An appropriate source of HSCs is in the mononuclear cell (MNC) fraction of human umbilical cord blood (HUCB)18. HUCB-MNC cells were isolated from umbilical cord blood, and the surface maskers of these cells were analyzed by flow cytometry assay, including CD29 (51.02% ± 7.95%), CD44 (64.33% ± 7.45%), CD90 (57.63% ± 10.99%), CD34 (48.93% ± 5.32%), CD45 (2.67% ± 1.71%), CD117 (5.33% ± 1.69%) and CD133 (8.63% ± 0.67%) as shown in Fig. 1A–G and summarized in Fig. 1H. Furthermore, a stem cell enriched fraction (CD133+HUCB-MNC, 91.5% CD133-positive cells) and a stem cell depleted fraction (CD133−HUCB-MNC, 1.37% CD133-positive cells) of HUCB-MNC were sorted by flow cytometry (Fig. 1I–K). Cell culture images of FACS-sorted CD133+/− HUCB-MNC cells were shown in Fig. 1L.

Figure 1
figure1

In vitro isolation and amplification of CD133+HUCB-MNC and CD133−HUCB-MNC. (AH) Represent detection results of CD29, CD 44, CD34, CD90, CD45, CD117 and CD133 in HUCB-MNC cells. (I) represents cells before sorting. (J) Meant after sorting of CD133− cells. (K) represents cells after sorting of CD133+HUCB-MNC. (L) FACS-sorted CD133− cells (left) and CD133+ cells (right) were cultured in Iscove’s modified Dulbecco’s medium containing growth factors and cytokines. Scale bar = 50 μm. Assays were repeated three times. *P < 0.05, compared with the control group.

CD133+HUCB-MNC cells were more radioresistant compared with CD133−HUCB-MNC cells

To explore the effect of CD133 on the cell response to radiation, CD133+HUCB-MNC cells and CD133−HUCB-MNC cells were exposed to different doses of radiation and subjected to a clonogenic assay. Cell colonies were counted and radiobiological parameters were calculated by survival curves for each cell type. Compared with the CD133−HUCB-MNC cells in the control group, the survival fractions of CD133+HUCB-MNC cells were much higher at 4 Gy (0.361 ± 0.057 vs 0.198 ± 0.034, p < 0.01), 6 Gy (0.158 ± 0.039 vs 0.071 ± 0.028, p < 0.001) and 8 Gy (0.065 ± 0.027 vs 0.008 ± 0.005, p < 0.001) radiation dose (Fig. 2A). Representative photomicrographs of cell colonies formed by CD133+/− HUCB-MNC cells at 8 Gy radiation dose were shown in Fig. 2B. The CCK8 proliferation assay results showed that the growth rate of CD133− cells was significantly decreased after radiation, compared with that of the CD133+ cells at 4 Gy (0.356 ± 0.040 vs 0.507 ± 0.023, p < 0.05), 6 Gy (0.221 ± 0.025 vs 0.347 ± 0.057, p < 0.01) and 8 Gy (0.110 ± 0.016 vs 0.238 ± 0.043, p < 0.01) radiation dose (Fig. 2C). We further looked into the effects of CD133 on the cell apoptosis after graded doses (0, 2, 4, 6, 8 Gy) radiation (Fig. 2D). As showed in Fig. 2D,E, the proportion of apoptosis decreased in the CD133+HUCB-MNC cells compared with CD133−HUCB-MNC cells at 2 Gy (10.53% ± 1.40% vs 18.12% ± 2.36%, p < 0.05), 4 Gy (22.03% ± 2.93% vs 36.36% ± 3.76%, p < 0.01), 6 Gy (31.96% ± 3.82% vs 52.87% ± 5.03%, p < 0.01) and 8 Gy (41.30% ± 3.58% vs 60.91% ± 3.98%, p < 0.01) radiation dose. Cell cycle is one of the crucial factors that affects radioresistance. To examine the CD133-mediated effect on the cell cycle, flow cytometry was performed to analyze the effect of CD133 on the cell cycle (Fig. 2F,G). The proportion of S phase cells increased in the CD133+HUCB-MNC cells compared with CD133−HUCB-MNC cells at 6 Gy (12.80% ± 1.41% vs 9.61% ± 1.49%, p < 0.05) and 8 Gy (10.23% ± 1.01% vs 8.39% ± 0.95%, p < 0.05) radiation doses. These results indicated that CD133+HUCB-MNC cells were more radioresistant compared with CD133−HUCB-MNC cells due to an increase in the proliferation rate, a decrease in the radiation induced apoptosis and prolonged S phase after radiation exposure.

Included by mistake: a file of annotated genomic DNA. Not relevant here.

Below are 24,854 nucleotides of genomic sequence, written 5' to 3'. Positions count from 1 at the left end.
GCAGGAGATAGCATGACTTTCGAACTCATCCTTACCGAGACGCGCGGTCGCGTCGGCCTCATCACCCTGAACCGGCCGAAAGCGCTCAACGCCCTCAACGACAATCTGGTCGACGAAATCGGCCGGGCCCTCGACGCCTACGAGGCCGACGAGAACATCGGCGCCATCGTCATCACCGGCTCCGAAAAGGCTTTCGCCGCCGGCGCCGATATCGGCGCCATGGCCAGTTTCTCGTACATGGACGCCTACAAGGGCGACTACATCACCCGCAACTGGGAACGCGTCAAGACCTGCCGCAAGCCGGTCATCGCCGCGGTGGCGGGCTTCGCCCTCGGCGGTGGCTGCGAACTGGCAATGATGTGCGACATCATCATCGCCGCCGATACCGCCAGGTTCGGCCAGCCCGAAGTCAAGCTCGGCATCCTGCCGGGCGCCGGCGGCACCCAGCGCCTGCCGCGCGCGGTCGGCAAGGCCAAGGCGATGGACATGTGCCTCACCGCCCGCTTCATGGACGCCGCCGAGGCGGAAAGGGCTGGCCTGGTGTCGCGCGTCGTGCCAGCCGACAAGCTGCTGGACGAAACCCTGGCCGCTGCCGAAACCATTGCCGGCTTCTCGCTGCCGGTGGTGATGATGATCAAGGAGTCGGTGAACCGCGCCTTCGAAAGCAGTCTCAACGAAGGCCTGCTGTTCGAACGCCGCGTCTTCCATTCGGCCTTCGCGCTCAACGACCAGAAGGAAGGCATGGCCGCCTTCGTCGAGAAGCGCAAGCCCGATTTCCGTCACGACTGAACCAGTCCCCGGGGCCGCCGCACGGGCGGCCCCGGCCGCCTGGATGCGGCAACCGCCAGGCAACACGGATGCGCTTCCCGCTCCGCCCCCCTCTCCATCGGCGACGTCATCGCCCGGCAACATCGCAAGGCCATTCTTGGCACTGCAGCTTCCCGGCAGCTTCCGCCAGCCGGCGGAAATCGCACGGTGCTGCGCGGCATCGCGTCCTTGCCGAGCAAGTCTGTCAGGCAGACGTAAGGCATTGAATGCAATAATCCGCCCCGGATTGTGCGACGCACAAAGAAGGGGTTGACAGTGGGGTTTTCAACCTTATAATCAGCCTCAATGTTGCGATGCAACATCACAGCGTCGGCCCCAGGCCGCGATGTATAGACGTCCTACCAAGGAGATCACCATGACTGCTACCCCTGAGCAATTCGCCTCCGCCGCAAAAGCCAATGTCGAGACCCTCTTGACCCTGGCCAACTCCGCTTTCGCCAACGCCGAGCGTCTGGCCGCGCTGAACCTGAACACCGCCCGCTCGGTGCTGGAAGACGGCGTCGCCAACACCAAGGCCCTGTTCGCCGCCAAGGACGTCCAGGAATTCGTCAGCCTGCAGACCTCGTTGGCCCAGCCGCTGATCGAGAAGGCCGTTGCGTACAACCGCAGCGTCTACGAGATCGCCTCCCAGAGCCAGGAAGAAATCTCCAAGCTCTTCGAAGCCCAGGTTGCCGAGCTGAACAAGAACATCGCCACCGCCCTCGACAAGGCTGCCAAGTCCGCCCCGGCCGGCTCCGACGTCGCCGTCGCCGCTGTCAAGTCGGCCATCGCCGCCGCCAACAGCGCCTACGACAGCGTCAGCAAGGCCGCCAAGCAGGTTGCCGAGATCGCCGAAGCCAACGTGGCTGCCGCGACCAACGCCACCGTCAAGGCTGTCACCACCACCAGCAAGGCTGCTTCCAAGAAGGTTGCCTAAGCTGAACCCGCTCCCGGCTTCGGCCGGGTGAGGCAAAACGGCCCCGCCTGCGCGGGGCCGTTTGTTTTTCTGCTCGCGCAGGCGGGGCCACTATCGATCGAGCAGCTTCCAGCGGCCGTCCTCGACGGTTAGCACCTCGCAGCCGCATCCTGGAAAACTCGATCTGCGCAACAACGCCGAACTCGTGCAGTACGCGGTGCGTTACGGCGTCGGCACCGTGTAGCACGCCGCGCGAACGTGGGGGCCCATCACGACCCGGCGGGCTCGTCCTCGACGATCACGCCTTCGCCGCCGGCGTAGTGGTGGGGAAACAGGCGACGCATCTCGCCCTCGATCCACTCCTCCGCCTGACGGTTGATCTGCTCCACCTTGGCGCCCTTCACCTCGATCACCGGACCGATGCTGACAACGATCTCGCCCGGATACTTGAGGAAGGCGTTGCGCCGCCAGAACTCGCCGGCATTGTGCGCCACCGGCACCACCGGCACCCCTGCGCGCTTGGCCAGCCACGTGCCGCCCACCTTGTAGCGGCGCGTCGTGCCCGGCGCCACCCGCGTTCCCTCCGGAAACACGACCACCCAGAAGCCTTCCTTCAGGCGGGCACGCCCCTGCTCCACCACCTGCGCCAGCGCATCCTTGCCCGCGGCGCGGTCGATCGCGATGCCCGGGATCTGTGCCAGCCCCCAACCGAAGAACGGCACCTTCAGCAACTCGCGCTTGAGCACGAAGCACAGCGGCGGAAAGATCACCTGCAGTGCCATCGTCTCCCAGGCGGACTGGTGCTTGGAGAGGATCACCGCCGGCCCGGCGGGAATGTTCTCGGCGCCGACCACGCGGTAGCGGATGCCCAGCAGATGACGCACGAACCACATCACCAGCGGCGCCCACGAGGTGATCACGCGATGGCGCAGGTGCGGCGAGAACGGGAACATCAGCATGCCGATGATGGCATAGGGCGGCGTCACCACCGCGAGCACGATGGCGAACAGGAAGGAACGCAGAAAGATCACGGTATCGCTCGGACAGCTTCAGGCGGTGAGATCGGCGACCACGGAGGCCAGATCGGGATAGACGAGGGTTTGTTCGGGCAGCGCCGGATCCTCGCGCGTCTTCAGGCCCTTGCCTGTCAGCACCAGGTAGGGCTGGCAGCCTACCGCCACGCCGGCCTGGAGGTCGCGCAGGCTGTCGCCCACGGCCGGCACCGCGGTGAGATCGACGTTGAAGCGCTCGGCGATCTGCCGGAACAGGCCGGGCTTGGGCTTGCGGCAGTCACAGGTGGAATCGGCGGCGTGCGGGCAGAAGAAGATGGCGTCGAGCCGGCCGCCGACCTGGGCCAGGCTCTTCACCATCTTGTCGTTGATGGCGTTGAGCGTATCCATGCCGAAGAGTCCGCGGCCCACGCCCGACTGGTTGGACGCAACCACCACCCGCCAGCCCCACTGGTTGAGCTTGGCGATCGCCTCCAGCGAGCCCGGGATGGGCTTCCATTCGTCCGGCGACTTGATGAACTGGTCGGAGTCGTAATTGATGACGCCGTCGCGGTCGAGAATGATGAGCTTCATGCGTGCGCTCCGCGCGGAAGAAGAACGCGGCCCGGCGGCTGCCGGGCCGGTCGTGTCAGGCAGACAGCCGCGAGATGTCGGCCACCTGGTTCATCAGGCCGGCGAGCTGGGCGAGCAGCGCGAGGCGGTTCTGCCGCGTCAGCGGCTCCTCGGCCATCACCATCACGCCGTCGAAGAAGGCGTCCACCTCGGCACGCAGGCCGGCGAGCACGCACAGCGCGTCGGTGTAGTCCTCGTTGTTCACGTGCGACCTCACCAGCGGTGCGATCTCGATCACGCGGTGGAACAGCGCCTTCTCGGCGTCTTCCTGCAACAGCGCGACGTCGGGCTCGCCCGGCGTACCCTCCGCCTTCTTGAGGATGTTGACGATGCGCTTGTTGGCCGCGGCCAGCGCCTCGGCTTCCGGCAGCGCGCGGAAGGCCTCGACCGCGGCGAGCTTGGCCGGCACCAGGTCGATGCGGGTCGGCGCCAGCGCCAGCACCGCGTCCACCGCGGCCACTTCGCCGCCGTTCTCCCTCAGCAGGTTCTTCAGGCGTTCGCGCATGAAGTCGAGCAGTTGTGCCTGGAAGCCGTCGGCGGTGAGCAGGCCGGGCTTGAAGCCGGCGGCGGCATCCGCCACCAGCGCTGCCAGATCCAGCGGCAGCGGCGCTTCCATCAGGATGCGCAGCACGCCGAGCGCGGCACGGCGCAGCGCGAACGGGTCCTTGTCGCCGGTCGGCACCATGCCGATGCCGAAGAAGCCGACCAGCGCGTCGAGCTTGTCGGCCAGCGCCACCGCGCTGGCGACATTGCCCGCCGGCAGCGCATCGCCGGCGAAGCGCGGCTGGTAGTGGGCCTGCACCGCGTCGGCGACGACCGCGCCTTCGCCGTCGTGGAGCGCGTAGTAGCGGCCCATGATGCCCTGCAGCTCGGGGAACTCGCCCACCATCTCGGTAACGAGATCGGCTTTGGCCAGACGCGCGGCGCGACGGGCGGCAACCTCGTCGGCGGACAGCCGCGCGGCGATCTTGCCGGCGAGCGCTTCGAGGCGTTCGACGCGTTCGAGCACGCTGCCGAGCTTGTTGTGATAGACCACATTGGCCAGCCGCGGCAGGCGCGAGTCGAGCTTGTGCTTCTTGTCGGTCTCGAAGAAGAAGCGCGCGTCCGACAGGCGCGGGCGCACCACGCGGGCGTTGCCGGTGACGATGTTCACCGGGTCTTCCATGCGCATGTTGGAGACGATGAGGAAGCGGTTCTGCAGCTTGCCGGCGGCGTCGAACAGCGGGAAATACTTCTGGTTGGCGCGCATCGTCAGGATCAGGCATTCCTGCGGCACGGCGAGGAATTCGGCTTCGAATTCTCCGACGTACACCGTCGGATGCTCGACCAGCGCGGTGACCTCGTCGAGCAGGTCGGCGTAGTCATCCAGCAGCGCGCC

Figure 2
figure2

CD133+HUCB-MNC cells were more radioresistant compared with CD133−HUCB-MNC cells. (A) Represents the survival curves for each cell type. (B) Representative hematopoietic colony formation culture images of CD133− cells (upper) and CD133+ cells (lower) at 8 Gy radiation dose. Scale bar = 50 μm. (C) Represents the growth rate of CD133− cells and CD133+ cells at 4 Gy, 6 Gy and 8 Gy radiation dose. (D,E) Represent the apoptosis proportion in the two type’s cells. (F,G) Represent the the effect of CD133 on the cell cycle.

CD133+HUCB-MNC cells showed higher p-AKT and p-ERK levels after radiation